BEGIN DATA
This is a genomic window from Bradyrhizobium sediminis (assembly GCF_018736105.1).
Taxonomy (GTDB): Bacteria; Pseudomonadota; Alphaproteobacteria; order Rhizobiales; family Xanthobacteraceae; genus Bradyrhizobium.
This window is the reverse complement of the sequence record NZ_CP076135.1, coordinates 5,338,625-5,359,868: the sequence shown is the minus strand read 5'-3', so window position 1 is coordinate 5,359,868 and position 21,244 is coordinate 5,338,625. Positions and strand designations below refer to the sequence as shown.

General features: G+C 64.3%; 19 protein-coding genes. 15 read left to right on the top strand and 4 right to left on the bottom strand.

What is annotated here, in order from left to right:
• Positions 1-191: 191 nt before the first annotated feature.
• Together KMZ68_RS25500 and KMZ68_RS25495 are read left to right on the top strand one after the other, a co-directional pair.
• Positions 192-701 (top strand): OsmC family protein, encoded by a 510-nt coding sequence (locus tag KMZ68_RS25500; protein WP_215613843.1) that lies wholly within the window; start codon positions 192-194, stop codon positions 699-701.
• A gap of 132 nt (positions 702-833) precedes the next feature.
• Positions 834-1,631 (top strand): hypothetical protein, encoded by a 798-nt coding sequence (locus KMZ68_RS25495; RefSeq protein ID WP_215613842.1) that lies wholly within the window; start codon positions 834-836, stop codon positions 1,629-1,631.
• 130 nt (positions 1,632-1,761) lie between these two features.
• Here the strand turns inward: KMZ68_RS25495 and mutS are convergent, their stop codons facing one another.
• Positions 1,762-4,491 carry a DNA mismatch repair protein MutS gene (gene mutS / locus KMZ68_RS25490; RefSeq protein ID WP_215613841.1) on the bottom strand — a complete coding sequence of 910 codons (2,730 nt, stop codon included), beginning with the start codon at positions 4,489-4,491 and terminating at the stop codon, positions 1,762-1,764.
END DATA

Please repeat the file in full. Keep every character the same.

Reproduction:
This is a genomic window from Bradyrhizobium sediminis (assembly GCF_018736105.1).
Taxonomy (GTDB): Bacteria; Pseudomonadota; Alphaproteobacteria; order Rhizobiales; family Xanthobacteraceae; genus Bradyrhizobium.
This window is the reverse complement of the sequence record NZ_CP076135.1, coordinates 5,338,625-5,359,868: the sequence shown is the minus strand read 5'-3', so window position 1 is coordinate 5,359,868 and position 21,244 is coordinate 5,338,625. Positions and strand designations below refer to the sequence as shown.

General features: G+C 64.3%; 19 protein-coding genes. 15 read left to right on the top strand and 4 right to left on the bottom strand.

What is annotated here, in order from left to right:
• Positions 1-191: 191 nt before the first annotated feature.
• Together KMZ68_RS25500 and KMZ68_RS25495 are read left to right on the top strand one after the other, a co-directional pair.
• Positions 192-701 (top strand): OsmC family protein, encoded by a 510-nt coding sequence (locus tag KMZ68_RS25500; protein WP_215613843.1) that lies wholly within the window; start codon positions 192-194, stop codon positions 699-701.
• A gap of 132 nt (positions 702-833) precedes the next feature.
• Positions 834-1,631 (top strand): hypothetical protein, encoded by a 798-nt coding sequence (locus KMZ68_RS25495; RefSeq protein ID WP_215613842.1) that lies wholly within the window; start codon positions 834-836, stop codon positions 1,629-1,631.
• 130 nt (positions 1,632-1,761) lie between these two features.
• Here the strand turns inward: KMZ68_RS25495 and mutS are convergent, their stop codons facing one another.
• Positions 1,762-4,491 carry a DNA mismatch repair protein MutS gene (gene mutS / locus KMZ68_RS25490; RefSeq protein ID WP_215613841.1) on the bottom strand — a complete coding sequence of 910 codons (2,730 nt, stop codon included), beginning with the start codon at positions 4,489-4,491 and terminating at the stop codon, positions 1,762-1,764.